Flame fearing worst

RANDY SPORTAK -- Calgary Sun

, Last Updated: 9:03 AM ET

Talking from across the Atlantic, Andrew Ference's disappointment blazed through.

"It's embarrassing to be part of this chapter in hockey history," said the Calgary Flames defenceman, who's currently playing in the Czech Republic. "Who wants to be remembered with this kind of thing?"

This thing would be the possible meltdown of the NHL as we know it.

With both sides firmly entrenched in their position -- the league demanding a linkage of salaries to revenue and the players opposed to what they deem a salary cap -- the destruction of the 2004-05 season is creeping closer.

Unless there's a radical departure from one side in today's talks, which will bring league commissioner Gary Bettman and NHLPA executive director Bob Goodenow back into the fray, it's only going to get worse.

Seeing as yesterday's proposal from the league, rejected by the players within a few hours, included yet another version of a salary cap, the heels are being dug in further.

Since there's no reason to believe it won't be the same old song and dance next fall, a year from now or even longer, players accept their days on the NHL train may be gone forever.

"You've got to look at worst-case scenarios and if the league and the players can't come to a decision in the next couple of years, who knows, I could lose my job," Ference said.

"It's not like I'm a perennial all-star or anything. I'm a lower-end-of-the-pay-scale guy. If my job gets lost, I can't say anything other than, 'That's life.' I can live with it. I won't be happy, but I can live with it. If that's the reality of the situation, so be it."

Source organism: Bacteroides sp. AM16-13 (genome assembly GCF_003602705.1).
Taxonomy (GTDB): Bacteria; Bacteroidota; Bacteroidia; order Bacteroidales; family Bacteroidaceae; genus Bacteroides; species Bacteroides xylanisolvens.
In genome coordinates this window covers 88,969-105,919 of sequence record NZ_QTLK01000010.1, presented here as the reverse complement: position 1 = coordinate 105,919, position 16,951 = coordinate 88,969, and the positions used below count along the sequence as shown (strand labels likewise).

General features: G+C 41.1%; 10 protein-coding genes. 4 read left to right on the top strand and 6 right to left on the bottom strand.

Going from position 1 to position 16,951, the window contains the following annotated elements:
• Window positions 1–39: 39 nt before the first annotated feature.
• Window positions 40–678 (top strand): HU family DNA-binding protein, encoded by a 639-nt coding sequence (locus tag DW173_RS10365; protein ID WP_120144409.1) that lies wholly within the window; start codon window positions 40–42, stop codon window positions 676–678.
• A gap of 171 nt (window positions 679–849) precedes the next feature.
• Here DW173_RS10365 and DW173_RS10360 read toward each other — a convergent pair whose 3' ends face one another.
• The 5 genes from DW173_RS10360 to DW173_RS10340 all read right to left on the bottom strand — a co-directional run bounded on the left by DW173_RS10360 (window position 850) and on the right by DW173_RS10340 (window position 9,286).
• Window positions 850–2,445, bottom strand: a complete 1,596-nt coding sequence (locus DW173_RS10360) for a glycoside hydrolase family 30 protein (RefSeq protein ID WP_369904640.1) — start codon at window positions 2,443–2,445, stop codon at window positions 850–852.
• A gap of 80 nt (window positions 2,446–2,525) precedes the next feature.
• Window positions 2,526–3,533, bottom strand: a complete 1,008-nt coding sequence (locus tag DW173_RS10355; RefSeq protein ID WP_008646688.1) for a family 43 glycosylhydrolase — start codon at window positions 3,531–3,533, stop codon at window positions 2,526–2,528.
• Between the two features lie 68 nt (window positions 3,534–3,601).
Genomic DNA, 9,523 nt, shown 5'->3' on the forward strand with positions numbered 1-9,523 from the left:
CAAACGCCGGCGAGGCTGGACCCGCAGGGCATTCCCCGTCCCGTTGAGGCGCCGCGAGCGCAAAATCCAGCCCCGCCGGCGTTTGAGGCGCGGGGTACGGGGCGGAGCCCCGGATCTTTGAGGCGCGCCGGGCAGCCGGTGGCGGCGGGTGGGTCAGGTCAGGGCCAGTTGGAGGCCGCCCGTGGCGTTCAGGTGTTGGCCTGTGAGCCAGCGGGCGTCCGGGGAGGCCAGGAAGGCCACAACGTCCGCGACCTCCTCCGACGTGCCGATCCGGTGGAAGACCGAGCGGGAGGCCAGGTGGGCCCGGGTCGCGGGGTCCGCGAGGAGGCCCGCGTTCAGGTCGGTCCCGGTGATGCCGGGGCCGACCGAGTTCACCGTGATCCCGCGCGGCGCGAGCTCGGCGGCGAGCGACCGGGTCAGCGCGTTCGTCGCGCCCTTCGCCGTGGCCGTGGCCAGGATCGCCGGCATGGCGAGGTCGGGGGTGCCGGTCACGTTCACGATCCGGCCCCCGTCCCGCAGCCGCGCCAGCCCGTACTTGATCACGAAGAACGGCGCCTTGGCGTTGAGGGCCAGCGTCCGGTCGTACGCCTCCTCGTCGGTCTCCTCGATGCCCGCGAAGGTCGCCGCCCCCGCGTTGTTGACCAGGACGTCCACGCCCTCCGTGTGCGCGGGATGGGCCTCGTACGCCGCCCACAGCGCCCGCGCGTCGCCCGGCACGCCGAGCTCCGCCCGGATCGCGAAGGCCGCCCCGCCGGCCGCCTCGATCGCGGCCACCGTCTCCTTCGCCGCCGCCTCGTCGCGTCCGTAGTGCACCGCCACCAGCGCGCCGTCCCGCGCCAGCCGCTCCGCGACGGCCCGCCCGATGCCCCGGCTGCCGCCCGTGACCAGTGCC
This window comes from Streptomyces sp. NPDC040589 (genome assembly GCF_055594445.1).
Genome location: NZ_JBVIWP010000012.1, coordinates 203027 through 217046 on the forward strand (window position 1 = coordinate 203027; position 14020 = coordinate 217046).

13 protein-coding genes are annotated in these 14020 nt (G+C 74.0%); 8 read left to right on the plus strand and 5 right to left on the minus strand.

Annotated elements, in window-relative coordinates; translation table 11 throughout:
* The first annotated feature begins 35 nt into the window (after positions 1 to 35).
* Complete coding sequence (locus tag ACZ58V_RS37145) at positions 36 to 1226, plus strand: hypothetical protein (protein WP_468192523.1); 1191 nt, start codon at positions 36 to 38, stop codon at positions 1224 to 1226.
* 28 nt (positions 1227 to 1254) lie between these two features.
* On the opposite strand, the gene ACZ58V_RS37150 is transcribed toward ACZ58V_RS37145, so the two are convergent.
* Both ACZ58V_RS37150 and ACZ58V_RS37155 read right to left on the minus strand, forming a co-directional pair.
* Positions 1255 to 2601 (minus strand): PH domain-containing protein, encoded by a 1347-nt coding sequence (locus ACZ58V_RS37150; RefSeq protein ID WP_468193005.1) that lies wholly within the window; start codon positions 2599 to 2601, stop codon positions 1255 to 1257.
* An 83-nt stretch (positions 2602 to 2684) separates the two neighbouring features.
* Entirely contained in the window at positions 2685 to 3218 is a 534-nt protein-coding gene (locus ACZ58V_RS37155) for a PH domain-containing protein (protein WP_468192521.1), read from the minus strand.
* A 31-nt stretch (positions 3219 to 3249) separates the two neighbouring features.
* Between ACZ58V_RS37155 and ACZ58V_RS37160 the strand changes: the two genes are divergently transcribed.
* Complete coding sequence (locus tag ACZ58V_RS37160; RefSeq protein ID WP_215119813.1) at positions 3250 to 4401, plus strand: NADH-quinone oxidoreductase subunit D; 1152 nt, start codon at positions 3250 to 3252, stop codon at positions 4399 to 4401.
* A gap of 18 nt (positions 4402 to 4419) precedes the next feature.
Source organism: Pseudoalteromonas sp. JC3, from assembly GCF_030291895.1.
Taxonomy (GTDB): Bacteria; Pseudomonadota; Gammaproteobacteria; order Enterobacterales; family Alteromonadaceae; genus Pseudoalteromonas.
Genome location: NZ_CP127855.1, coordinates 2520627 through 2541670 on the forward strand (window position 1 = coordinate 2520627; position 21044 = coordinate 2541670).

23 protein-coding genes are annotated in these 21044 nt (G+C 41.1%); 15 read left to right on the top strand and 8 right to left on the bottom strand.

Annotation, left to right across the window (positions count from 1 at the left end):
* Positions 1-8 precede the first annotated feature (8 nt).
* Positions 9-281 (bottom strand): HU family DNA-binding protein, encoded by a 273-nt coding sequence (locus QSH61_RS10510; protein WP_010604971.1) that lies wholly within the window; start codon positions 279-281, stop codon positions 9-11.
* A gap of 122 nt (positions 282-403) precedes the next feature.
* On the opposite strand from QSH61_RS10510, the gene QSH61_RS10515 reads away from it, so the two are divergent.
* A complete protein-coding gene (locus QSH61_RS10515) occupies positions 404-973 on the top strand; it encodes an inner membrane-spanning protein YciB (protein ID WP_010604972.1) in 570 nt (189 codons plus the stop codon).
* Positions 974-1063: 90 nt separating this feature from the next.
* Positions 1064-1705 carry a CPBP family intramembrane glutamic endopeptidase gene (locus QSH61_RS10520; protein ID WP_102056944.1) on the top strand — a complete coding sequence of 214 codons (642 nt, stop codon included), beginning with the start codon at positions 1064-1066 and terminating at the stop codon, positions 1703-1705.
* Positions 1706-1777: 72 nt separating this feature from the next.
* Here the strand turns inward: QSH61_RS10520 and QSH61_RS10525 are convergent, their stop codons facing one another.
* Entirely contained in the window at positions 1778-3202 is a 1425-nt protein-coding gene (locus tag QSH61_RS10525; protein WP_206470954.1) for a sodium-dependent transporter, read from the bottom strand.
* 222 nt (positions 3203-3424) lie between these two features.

Tough talk, yes, but Ference's opinion is what so many players are feeling.

If nothing else, the lockout has galvanized many of them them to the point they're openly admitting a willingness to never go back as long as the league demands a cap.

"There will be a lot of guys playing in other leagues, I guess," Ference said of what he can envision happening with a second season or more seemingly in jeopardy.

There certainly were some new wrinkles in the owners' offer provided yesterday. Among them was a profit-sharing proposal using third-party auditing; a reduction in free-agency age to 30, with a provision to drop even further to 28; the use of payroll taxes; and a statement player contracts were guaranteed.

The killer for the union, however, is the stipulation player costs not be more than 55% of league revenue and a cap of $42 million US.

"It's a low, hard cap and all along we've said a salary cap is not going to be a starting point. It's not getting through," said Ference. "It doesn't matter how great the surroundings are if there's a great big red eye in the middle."

Make that a black eye that's going to hinder the professional game greatly unless something unexpected happens and both sides agree on how to become partners.

And even with that, the pie that was more than $2.1 billion last year is going to shrink more and more the longer the lockout lasts.

"That's one of the risks," Ference said.


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